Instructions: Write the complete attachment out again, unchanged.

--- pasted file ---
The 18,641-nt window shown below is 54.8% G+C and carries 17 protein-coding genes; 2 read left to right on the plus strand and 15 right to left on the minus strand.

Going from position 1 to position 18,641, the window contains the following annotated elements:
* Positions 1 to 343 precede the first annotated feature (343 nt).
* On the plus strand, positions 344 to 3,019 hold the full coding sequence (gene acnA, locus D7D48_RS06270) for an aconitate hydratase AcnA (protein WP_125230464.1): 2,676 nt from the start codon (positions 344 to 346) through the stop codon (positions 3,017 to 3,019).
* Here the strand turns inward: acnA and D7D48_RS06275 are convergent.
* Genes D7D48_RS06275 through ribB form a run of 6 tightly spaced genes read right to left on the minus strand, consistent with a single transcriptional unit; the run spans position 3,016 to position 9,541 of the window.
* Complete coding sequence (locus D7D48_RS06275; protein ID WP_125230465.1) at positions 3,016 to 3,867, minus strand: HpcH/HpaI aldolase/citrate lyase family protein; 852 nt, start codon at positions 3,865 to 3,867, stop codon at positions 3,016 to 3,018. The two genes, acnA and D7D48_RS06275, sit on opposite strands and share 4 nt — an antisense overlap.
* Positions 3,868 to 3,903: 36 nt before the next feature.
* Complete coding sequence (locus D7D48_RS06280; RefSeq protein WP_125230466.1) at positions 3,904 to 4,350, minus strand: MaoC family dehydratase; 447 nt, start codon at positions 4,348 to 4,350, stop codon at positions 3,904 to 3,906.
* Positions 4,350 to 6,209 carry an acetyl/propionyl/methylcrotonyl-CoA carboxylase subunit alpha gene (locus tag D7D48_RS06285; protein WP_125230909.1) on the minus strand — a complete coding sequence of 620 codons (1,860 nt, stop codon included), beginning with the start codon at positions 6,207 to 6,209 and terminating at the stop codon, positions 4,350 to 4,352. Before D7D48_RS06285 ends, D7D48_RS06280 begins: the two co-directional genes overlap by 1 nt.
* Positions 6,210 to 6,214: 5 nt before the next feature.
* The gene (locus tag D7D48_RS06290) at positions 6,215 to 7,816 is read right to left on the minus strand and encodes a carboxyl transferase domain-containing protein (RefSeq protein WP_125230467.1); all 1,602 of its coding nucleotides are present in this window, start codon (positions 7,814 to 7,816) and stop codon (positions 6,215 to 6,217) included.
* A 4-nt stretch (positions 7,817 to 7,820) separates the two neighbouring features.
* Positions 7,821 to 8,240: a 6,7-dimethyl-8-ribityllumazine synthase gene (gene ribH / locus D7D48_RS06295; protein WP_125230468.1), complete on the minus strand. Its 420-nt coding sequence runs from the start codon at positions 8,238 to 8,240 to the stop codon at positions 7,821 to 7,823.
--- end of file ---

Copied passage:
The 18,641-nt window shown below is 54.8% G+C and carries 17 protein-coding genes; 2 read left to right on the plus strand and 15 right to left on the minus strand.

Going from position 1 to position 18,641, the window contains the following annotated elements:
* Positions 1 to 343 precede the first annotated feature (343 nt).
* On the plus strand, positions 344 to 3,019 hold the full coding sequence (gene acnA, locus D7D48_RS06270) for an aconitate hydratase AcnA (protein WP_125230464.1): 2,676 nt from the start codon (positions 344 to 346) through the stop codon (positions 3,017 to 3,019).
* Here the strand turns inward: acnA and D7D48_RS06275 are convergent.
* Genes D7D48_RS06275 through ribB form a run of 6 tightly spaced genes read right to left on the minus strand, consistent with a single transcriptional unit; the run spans position 3,016 to position 9,541 of the window.
* Complete coding sequence (locus D7D48_RS06275; protein ID WP_125230465.1) at positions 3,016 to 3,867, minus strand: HpcH/HpaI aldolase/citrate lyase family protein; 852 nt, start codon at positions 3,865 to 3,867, stop codon at positions 3,016 to 3,018. The two genes, acnA and D7D48_RS06275, sit on opposite strands and share 4 nt — an antisense overlap.
* Positions 3,868 to 3,903: 36 nt before the next feature.
* Complete coding sequence (locus D7D48_RS06280; RefSeq protein WP_125230466.1) at positions 3,904 to 4,350, minus strand: MaoC family dehydratase; 447 nt, start codon at positions 4,348 to 4,350, stop codon at positions 3,904 to 3,906.
* Positions 4,350 to 6,209 carry an acetyl/propionyl/methylcrotonyl-CoA carboxylase subunit alpha gene (locus tag D7D48_RS06285; protein WP_125230909.1) on the minus strand — a complete coding sequence of 620 codons (1,860 nt, stop codon included), beginning with the start codon at positions 6,207 to 6,209 and terminating at the stop codon, positions 4,350 to 4,352. Before D7D48_RS06285 ends, D7D48_RS06280 begins: the two co-directional genes overlap by 1 nt.
* Positions 6,210 to 6,214: 5 nt before the next feature.
* The gene (locus tag D7D48_RS06290) at positions 6,215 to 7,816 is read right to left on the minus strand and encodes a carboxyl transferase domain-containing protein (RefSeq protein WP_125230467.1); all 1,602 of its coding nucleotides are present in this window, start codon (positions 7,814 to 7,816) and stop codon (positions 6,215 to 6,217) included.
* A 4-nt stretch (positions 7,817 to 7,820) separates the two neighbouring features.
* Positions 7,821 to 8,240: a 6,7-dimethyl-8-ribityllumazine synthase gene (gene ribH / locus D7D48_RS06295; protein WP_125230468.1), complete on the minus strand. Its 420-nt coding sequence runs from the start codon at positions 8,238 to 8,240 to the stop codon at positions 7,821 to 7,823.